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Raising the Dead
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Raising the Dead

4.18 of 5 stars 4.18  ·  rating details  ·  106 ratings  ·  9 reviews
Raising the Dead is Ron Rash's third book of poetry. The overall theme is loss, both the social loss from the disappearance of communities due to the external effects of technology, and the personal loss from the death of a family member. The book is divided into five sections with the first and last dealing with the social impacts of the flooding of the Jocassee Valley on ...more
Unknown Binding, 75 pages
Published January 1st 2002 by Iris Press
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Larry Bassett
This is the third book of collected poetry by Ron Rash and was published in this book format in 2002. Many of the poems were previously published in journals and magazines. Rash put out a couple of books in quick succession of collected works. Clearing the deck while he has the chance. His popularity has taken off with his recent success of Serena. His fans are looking back to his early work, poetry that has its origins in Appalachian Welsh culture.

Dams creating reservoirs that cover the history
Erika Dreifus
Jun 20, 2010 Erika Dreifus added it
Shelves: poetry
Maybe the only thing more powerful than reading Ron Rash's poems is hearing Ron Rash read them in person. By the time he'd finished "Black-Eyed Susans," from the second section of this book, our entire row was in tears.
Cathy DuPont
I love Ron Rash's poetry. One reason, besides the high recommendation from my GR friend Larry Bassett, is because Daddy was from western NC, northern GA and a family cemetery was relocated before the Hiwassee Dam was built.

There are many unknown burials in the Ledford Cemetery. But they are all my family in spirit.

I am so proud to have such close connections to the Smoky Mountains and the people there. They are hard working, religious, good solid people that I'm happy to call family. Ron Rash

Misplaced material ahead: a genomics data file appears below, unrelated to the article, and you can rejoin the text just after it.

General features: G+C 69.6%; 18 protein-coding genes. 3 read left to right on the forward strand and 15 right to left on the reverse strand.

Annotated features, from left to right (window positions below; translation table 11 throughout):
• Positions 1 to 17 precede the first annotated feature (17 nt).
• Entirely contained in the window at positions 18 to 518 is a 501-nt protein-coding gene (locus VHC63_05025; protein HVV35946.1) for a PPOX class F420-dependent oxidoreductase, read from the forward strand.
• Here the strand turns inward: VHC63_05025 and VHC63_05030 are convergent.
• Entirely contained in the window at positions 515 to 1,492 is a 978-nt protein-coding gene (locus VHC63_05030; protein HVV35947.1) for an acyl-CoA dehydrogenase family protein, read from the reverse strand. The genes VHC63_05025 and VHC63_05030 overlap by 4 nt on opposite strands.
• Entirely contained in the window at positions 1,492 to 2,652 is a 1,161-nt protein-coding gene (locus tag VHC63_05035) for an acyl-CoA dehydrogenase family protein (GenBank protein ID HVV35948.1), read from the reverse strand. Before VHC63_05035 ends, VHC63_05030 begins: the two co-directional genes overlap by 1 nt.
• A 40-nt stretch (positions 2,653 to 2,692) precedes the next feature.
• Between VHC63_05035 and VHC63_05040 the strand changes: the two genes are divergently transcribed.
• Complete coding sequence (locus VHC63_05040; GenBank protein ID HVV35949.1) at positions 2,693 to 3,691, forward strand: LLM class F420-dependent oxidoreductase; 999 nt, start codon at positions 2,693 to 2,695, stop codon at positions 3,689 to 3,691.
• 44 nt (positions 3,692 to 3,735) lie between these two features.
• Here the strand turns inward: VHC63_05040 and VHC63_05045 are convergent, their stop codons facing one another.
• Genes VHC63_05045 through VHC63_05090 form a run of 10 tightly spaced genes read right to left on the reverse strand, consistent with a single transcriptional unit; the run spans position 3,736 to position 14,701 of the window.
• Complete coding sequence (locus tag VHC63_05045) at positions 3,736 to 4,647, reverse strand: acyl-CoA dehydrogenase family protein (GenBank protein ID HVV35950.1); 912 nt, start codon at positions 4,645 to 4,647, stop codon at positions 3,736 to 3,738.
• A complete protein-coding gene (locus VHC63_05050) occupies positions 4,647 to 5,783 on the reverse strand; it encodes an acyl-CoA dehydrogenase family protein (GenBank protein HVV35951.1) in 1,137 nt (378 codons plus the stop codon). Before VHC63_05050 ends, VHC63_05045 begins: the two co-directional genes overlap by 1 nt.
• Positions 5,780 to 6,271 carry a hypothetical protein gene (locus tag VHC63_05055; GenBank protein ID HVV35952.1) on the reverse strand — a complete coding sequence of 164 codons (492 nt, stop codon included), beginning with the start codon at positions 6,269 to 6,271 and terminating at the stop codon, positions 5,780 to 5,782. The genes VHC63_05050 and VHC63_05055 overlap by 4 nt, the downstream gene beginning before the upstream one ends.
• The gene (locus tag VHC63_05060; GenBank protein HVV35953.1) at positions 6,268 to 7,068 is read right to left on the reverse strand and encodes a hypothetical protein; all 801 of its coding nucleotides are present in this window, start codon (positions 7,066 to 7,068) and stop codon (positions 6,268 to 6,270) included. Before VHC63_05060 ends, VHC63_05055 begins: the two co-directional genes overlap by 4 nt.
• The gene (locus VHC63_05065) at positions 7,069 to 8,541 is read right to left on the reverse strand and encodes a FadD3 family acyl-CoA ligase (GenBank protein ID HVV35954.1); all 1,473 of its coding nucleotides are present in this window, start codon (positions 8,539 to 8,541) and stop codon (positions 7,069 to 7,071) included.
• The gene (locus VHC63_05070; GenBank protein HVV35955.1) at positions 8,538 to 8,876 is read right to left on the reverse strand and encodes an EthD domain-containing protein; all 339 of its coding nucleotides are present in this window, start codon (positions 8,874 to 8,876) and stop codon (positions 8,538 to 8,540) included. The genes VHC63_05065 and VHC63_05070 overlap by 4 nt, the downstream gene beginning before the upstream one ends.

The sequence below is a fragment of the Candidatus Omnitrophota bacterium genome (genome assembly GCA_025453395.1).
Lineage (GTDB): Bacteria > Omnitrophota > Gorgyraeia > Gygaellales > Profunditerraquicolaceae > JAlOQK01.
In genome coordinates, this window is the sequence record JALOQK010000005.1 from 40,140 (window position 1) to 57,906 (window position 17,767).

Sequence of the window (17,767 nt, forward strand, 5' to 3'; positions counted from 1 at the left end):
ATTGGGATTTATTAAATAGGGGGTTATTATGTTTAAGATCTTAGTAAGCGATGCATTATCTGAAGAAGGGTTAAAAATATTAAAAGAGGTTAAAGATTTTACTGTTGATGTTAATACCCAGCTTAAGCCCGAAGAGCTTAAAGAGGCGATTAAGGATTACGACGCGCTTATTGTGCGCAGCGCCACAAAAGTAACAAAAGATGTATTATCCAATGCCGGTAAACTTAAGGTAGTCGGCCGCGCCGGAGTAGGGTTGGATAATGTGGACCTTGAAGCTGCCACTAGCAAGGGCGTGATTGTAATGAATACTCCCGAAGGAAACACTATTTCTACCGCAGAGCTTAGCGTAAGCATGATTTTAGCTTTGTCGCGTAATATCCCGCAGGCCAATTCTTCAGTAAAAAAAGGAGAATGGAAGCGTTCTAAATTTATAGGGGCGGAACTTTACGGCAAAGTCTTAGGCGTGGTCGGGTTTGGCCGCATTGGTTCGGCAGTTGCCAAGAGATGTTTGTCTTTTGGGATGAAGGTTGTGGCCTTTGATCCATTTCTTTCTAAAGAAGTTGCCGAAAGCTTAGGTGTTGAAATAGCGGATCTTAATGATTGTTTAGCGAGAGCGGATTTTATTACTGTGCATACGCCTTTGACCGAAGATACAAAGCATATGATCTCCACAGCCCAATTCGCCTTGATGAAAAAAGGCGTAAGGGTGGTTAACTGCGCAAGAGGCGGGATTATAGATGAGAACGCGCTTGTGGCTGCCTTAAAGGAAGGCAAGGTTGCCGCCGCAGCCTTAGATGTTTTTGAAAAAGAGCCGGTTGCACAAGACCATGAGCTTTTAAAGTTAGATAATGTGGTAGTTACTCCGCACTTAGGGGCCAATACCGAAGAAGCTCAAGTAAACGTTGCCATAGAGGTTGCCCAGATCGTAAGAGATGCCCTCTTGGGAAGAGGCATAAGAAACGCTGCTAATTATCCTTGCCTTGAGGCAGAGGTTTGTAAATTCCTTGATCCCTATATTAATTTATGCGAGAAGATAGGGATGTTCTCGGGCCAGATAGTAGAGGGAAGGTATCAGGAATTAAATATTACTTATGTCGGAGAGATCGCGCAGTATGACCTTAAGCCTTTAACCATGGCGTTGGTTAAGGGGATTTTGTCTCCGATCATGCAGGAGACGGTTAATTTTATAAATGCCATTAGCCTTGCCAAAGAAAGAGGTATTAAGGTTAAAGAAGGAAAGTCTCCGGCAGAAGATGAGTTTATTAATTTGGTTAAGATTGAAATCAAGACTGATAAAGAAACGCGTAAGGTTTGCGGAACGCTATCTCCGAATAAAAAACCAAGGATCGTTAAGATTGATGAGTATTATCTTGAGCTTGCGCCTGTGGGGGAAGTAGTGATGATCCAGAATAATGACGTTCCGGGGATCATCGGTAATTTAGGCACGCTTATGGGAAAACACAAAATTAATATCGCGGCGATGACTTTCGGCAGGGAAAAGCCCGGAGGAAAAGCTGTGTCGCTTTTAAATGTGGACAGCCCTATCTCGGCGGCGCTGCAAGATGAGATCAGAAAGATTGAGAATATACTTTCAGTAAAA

A series of poems mostly centers on Appalachia. Water, ghosts, nature. Having grown up in western NC, the imagery spoke to my heart. The heart and soul of the mountains and its people...
Waking (5 stars) was more consistently good. In it, as in Rash’s novel, Serena, I was bowled over by his power of description. The early poems in this book seemed to be a bit too straightly narrative and less poetic, but by section II (of V), he won me over again. My favorite metaphor was in finding an old pocket watch in a creek whose “hands do not move, remain still at six-thirty, one placed on the other like dead man’s hands.”
David Ward
Raising the Dead by Ron Rash (Iris Press 2002)(811) is a collection of the poetry of noted author Ron Rash. I liked this very much; the author never strays from the South that he knows. The darkest offering here is "Madison County 1934" which the author later turned into an unforgettable short story. Other themes included cold-blooded abandonment ("Kephart in the Smokies"), irretrievable loss ("Carolina Parakeets"), and the loss of homeland("Beyond the Dock"). This is a valuable addition to the ...more
Scott Holstad
Really boring nature poetry. I bought it because the author taught at the university I attended. However, I was far from impressed and rather glad I never had a class with him. I prefer Bukowski and the Beats, thank you very much.
Scott Thompson
I love this book of poems so much that I keep it in the car with me. When I'm waiting for someone or have a few minutes alone I open the book and read a poem or two. Rash has captured the region and the feelings.
Claudia Mosey
Sep 22, 2012 Claudia Mosey marked it as to-read
Shelves: wishlist, wish-list
I want to read Black Eyed Susans
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Ron Rash is the author of the 2009 PEN/Faulkner Finalist and New York Times bestselling novel, Serena, in addition to three other prizewinning novels, One Foot in Eden, Saints at the River, and The World Made Straight; three collections of poems; and four collections of stories, among them Burning Bright, which won the 2010 Frank O'Connor International Short Story Award, and Chemistry and Other St ...more
More about Ron Rash...
Serena The Cove One Foot in Eden Saints at the River Burning Bright: Stories

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